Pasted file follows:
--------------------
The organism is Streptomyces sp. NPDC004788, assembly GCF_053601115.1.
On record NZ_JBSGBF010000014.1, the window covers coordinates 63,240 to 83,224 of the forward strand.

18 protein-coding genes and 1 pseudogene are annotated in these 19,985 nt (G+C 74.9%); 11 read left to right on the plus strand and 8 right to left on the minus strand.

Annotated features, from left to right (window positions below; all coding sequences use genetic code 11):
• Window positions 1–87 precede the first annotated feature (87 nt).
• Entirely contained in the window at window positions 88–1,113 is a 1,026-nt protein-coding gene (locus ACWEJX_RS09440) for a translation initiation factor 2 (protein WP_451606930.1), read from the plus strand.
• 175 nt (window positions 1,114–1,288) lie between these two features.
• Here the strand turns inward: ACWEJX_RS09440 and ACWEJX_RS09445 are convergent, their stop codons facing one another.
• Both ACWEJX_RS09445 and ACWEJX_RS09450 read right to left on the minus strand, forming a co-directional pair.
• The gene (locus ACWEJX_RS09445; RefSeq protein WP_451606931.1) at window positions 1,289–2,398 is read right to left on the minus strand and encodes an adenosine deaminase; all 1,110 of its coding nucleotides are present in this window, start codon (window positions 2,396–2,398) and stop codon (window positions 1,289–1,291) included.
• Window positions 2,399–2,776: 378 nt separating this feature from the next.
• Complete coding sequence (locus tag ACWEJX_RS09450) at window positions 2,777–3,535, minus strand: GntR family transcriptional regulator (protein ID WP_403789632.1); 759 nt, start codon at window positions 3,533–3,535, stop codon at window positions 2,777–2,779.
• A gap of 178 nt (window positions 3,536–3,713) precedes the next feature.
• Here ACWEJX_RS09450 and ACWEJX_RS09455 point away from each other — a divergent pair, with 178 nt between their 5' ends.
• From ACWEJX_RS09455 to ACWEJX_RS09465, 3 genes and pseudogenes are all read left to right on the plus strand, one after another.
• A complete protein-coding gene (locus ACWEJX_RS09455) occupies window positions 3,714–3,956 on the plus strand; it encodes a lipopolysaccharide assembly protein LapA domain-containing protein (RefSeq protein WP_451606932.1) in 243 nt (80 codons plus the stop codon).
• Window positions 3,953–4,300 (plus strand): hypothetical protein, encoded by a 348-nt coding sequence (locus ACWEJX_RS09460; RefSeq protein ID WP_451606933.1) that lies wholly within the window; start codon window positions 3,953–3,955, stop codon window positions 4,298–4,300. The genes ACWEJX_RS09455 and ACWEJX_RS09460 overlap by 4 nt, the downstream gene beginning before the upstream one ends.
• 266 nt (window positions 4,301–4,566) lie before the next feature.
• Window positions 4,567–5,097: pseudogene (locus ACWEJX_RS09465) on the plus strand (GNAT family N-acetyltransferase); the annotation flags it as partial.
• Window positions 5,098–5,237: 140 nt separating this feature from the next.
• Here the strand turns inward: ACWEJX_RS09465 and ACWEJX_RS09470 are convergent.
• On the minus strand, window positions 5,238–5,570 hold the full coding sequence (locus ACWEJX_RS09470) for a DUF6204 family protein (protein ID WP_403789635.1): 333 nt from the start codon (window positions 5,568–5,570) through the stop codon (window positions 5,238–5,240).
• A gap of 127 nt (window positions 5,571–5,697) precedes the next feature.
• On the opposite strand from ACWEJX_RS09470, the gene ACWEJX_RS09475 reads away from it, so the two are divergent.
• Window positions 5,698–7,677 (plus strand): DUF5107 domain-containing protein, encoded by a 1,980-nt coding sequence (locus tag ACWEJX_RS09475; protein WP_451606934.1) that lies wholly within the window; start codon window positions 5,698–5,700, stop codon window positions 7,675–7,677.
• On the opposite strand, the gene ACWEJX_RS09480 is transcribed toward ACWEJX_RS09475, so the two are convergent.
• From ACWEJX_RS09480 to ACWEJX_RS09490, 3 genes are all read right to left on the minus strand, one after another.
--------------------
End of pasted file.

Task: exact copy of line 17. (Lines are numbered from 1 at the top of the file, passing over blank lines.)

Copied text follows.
• Window positions 3,953–4,300 (plus strand): hypothetical protein, encoded by a 348-nt coding sequence (locus ACWEJX_RS09460; RefSeq protein ID WP_451606933.1) that lies wholly within the window; start codon window positions 3,953–3,955, stop codon window positions 4,298–4,300. The genes ACWEJX_RS09455 and ACWEJX_RS09460 overlap by 4 nt, the downstream gene beginning before the upstream one ends.